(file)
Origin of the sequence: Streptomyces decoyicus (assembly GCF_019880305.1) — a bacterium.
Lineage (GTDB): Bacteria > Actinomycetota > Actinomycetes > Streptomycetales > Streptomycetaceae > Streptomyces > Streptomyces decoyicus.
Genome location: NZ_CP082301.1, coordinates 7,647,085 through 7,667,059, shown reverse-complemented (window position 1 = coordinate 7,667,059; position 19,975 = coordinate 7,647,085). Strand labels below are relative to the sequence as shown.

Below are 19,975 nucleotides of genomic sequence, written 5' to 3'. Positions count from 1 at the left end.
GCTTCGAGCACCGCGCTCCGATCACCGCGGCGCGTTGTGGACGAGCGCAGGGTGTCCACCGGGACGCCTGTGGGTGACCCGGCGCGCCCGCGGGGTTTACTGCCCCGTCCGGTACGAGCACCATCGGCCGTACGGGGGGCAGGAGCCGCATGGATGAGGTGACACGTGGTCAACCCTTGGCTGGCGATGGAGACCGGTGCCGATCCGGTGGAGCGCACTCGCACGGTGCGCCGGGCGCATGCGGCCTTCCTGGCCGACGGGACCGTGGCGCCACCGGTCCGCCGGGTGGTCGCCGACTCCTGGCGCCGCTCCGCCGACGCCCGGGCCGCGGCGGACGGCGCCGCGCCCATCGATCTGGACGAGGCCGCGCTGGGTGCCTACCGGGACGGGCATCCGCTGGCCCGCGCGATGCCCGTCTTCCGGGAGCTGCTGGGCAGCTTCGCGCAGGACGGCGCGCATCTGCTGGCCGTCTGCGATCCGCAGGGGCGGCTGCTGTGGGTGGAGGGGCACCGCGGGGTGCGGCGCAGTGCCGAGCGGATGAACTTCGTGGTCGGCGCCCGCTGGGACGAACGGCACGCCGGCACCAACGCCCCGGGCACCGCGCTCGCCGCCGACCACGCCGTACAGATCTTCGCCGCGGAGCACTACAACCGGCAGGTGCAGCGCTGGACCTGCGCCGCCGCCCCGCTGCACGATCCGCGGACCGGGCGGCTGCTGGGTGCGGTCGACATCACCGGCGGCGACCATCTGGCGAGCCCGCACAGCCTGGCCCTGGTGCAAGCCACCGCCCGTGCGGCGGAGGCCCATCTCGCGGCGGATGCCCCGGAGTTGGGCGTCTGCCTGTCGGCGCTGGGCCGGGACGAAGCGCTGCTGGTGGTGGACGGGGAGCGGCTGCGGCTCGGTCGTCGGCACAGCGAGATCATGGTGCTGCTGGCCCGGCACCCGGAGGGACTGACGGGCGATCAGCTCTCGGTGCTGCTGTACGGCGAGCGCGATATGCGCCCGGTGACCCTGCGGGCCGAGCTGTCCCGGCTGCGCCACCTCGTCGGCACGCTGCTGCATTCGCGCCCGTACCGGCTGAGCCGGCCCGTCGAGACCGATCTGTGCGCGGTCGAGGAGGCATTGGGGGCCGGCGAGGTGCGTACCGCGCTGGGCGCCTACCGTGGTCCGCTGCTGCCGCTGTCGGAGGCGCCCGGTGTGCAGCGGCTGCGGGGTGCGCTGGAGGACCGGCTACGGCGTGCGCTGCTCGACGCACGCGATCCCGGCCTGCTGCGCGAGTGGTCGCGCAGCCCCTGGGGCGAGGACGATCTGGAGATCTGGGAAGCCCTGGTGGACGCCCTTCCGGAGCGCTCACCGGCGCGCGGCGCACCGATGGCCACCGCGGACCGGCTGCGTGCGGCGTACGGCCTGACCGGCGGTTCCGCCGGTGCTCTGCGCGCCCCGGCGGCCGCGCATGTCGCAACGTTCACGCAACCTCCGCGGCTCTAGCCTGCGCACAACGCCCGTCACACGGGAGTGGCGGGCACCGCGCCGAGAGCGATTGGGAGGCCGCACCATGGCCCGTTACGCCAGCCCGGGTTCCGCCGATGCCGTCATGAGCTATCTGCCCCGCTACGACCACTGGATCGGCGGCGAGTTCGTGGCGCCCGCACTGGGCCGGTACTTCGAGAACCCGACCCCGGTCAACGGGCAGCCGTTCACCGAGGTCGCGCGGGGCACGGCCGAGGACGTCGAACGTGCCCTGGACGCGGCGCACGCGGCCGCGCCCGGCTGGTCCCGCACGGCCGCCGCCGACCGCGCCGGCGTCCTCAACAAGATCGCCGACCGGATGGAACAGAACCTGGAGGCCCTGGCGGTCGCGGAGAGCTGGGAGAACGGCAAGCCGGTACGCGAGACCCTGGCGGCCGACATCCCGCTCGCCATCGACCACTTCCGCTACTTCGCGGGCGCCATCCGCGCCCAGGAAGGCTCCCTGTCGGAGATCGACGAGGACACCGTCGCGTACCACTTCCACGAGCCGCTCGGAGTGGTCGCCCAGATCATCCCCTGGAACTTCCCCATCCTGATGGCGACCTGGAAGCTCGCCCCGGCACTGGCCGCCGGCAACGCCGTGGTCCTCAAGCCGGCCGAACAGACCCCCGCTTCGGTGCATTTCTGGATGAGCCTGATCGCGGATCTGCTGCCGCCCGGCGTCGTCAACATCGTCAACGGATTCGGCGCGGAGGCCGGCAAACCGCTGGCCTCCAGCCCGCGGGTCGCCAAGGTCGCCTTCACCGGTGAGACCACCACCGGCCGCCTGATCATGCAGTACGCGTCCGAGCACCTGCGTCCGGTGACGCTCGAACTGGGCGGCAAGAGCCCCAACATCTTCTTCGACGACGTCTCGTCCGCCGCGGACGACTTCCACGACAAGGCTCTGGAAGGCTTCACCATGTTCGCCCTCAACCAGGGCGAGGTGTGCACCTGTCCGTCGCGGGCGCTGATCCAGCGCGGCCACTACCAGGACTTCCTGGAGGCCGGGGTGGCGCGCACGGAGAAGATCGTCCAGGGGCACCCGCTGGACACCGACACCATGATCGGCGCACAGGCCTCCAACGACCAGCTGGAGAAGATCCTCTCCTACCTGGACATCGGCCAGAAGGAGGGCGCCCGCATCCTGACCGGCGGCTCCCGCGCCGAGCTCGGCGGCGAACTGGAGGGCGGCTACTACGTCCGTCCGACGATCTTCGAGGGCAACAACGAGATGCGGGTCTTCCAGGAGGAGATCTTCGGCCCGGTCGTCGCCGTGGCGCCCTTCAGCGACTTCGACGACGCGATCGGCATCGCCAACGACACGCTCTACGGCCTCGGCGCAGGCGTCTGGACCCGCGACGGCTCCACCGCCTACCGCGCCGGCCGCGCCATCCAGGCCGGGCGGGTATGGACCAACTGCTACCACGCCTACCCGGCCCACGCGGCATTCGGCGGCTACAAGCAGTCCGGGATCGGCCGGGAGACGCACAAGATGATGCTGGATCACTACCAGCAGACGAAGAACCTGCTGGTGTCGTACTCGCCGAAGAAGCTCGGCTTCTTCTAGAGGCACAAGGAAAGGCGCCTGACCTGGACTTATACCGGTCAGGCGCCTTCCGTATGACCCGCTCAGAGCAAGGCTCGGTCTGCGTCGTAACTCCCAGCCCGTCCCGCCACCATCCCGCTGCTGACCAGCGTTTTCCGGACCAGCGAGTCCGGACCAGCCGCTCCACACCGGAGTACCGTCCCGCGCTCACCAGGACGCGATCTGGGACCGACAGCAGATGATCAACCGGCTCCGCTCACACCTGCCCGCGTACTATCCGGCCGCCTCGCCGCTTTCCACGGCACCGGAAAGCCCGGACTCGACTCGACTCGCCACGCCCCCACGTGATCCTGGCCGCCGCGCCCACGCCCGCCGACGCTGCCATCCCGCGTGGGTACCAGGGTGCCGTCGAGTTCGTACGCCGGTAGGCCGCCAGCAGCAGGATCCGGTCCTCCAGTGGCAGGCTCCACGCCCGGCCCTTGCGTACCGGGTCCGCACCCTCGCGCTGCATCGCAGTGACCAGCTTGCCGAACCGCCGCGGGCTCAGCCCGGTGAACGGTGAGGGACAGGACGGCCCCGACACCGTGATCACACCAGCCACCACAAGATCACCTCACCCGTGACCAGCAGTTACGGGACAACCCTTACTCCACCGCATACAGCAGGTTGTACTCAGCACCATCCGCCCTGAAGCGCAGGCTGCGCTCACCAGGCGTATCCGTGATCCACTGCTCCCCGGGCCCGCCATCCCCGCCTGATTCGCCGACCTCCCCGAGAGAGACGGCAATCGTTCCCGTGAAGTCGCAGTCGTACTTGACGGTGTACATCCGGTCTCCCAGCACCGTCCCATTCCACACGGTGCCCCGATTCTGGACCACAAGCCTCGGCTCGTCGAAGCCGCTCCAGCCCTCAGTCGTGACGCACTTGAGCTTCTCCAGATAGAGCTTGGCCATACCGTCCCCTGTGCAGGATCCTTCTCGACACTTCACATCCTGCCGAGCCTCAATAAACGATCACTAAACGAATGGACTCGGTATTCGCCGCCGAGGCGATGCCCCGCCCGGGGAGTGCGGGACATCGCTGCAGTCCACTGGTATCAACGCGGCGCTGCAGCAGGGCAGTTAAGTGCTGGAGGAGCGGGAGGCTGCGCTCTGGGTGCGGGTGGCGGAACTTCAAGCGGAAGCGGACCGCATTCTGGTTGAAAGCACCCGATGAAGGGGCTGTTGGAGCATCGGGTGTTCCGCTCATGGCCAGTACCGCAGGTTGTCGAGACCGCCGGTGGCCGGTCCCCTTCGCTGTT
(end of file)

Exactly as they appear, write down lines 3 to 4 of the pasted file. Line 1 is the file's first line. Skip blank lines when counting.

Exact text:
Genome location: NZ_CP082301.1, coordinates 7,647,085 through 7,667,059, shown reverse-complemented (window position 1 = coordinate 7,667,059; position 19,975 = coordinate 7,647,085). Strand labels below are relative to the sequence as shown.

Below are 19,975 nucleotides of genomic sequence, written 5' to 3'. Positions count from 1 at the left end.